Can Large Companies Own Human Genes? The Supreme Court Says Noâ€¦Yesâ€¦Well Maybeâ€¦It Depends.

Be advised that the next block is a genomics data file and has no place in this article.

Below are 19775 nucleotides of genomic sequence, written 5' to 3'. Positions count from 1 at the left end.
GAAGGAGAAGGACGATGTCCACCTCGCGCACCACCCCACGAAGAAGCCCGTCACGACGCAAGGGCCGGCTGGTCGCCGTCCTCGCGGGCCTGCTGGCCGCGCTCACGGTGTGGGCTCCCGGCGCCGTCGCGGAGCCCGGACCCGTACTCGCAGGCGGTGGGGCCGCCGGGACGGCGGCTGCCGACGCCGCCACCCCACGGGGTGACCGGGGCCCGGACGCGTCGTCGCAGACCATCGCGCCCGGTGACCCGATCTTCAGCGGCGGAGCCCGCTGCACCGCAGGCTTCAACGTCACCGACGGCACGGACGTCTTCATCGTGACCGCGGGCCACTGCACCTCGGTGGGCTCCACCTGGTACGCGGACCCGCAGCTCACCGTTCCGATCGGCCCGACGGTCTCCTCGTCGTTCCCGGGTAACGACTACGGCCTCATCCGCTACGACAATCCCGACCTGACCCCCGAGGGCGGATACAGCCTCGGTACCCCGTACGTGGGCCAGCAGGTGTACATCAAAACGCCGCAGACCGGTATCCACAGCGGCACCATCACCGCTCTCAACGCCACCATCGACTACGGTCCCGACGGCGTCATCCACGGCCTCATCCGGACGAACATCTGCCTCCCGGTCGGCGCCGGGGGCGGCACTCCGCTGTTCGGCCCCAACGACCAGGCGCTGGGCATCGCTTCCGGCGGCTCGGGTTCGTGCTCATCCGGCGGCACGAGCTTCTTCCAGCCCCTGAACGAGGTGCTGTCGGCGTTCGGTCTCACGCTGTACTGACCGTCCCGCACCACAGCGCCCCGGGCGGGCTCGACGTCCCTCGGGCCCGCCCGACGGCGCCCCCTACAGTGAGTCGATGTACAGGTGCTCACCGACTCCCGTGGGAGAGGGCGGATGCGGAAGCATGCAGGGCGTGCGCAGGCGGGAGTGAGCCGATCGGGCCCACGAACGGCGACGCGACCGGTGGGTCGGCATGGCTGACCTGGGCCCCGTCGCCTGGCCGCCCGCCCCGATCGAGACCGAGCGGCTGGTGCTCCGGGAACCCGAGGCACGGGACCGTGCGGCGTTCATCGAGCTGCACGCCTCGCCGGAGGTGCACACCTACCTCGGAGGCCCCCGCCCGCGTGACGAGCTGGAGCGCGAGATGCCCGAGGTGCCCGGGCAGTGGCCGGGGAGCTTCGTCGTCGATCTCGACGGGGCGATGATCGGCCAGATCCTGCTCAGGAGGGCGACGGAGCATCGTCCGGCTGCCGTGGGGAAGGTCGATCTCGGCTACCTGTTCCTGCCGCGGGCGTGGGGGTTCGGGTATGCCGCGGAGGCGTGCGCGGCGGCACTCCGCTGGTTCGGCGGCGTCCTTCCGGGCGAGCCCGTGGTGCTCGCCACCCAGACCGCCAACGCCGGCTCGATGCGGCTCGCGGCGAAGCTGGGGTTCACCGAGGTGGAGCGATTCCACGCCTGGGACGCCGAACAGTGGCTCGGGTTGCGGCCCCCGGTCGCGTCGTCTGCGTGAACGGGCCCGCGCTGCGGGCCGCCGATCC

By Tyler P. Hite This summer the Supreme Court handed down a unanimous 9-0 decision invalidating Myriad Geneticsâ€™ patent of the human genes BRCA1 and BRCA2 found in deoxyribonucleic acid (DNA), but validating Myriadâ€™s genetic patents of synthetically created composite deoxyribonucleic acid (cDNA). The Courtâ€™s reasoning hinged upon the fact that human genes found in DNA are â€œnaturally occurringâ€ and thus not eligible for patent, even though isolating human genes from DNA severs naturally occurring chemical bonds, thus altering but not re-creating anything new. cDNA, which the court deemed to be synthetically created from DNA by lab technicians, is created from naturally occurring DNA through a process which splits the DNA double helix and allows lab technicians to isolate specific genes for study, manipulation, and use. The Supreme Courtâ€™s decision allows for the patent of human genes that are deemed â€œnot naturally occurring,â€ even though â€œthe nucleotide sequence of cDNA is dictated by nature, not by the lab technician.â€